Guest Writer: Brittney Perreault
Northwest Wine Night TV Senior Producer
It doesn’t take a professional to describe something they are tasting. It is one of our five senses after all. Why is it that when you’re asked to describe the wine you’re drinking it’s so intimidating?
My husband’s drink of choice isn’t wine, but he humors my obsession by drinking a glass every now and then with me. Instead of cheating by looking at the wine notes on the bottle, I pick out flavors that I’m tasting first. It’s turned into a fun game to see if I taste something totally off the wall. I challenge my husband by asking him what he tastes. I’m not sure he’s a fan of this game because he thinks I’m expecting an extravagant description. Which I’m totally not. But again, he humors me and comes up with an answer. Such a great husband, right? Last I checked there isn’t a requirement to be a walking thesaurus to enjoy wine.
Contrary to popular belief, wine lingo isn’t always fancy, and it doesn’t have to be. Most of the time descriptions aren’t even real words! Often they are words that the letter “y” has been thrown on the end of. Jammy, plummy, earthy, smoky. There’s nothing fancy about these words, don’t feel limited to use lingo if that’s not what you’re getting after you take a sip.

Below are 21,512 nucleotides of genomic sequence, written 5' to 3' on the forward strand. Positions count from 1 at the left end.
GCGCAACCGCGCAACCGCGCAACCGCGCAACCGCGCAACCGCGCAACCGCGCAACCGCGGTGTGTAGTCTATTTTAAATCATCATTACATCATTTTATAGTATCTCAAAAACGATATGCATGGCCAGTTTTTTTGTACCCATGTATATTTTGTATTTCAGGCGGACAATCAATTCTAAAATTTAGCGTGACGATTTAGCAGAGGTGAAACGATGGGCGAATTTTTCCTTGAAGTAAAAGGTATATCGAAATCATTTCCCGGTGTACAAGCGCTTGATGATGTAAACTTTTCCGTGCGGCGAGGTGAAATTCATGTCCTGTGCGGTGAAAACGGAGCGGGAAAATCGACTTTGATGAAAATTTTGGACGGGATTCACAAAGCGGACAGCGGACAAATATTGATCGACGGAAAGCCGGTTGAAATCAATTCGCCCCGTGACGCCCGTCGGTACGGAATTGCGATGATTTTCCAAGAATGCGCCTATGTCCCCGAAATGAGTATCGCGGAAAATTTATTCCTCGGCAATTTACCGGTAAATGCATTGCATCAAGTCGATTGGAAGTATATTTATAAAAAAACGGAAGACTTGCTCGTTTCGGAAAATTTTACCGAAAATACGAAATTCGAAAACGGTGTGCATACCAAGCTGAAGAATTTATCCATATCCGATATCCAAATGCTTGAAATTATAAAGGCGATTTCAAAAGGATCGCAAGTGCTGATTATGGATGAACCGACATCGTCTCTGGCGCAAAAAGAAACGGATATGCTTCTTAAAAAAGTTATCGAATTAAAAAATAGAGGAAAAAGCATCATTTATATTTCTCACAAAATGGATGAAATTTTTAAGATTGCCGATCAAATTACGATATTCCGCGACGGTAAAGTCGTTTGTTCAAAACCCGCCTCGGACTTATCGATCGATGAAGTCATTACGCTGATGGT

On Northwest Wine Night TV our panelists are not shy to use whatever word comes to mind when describing the wine they are tasting. We’ve heard everything from “Yummy”, “Oooh”, “More please”, “Racy”, “Mineraly”, and “Crisp”. When I was a panelist on the show I believe I said something like “a fruit bomb in my mouth.” Own it! They are your taste buds, you taste what you taste, there’s no wrong answer and unless you use a real vulgar word, I don’t think you will offend the wine makers.
Our friends from Bells Up Winery in Oregon said, “The insights from the panelists were really helpful and gave us some additional flavor and aroma feedback we hadn’t heard before. “Rhubarb-y-esque” is probably our favorite.” There’s nothing fancy about the word “Rhubarb-y-esque”, but it works!
One of my favorite ways to describe wine is by associating an experience that pairs with it. That counts as a description to me. Some wines are couch wines, some are happy hour with girlfriend’s wines, and some are romantic dinner with your honey wines. Placing myself in scenarios make me want to drink a wine more than the typical full bodied, dark fruit, earthy wine lingo most often used.
I encourage you to trust your sense of taste, and just say the first thing that comes to mind when you take a sip of wine. Wine should be fun, not intimidating. Cheers!
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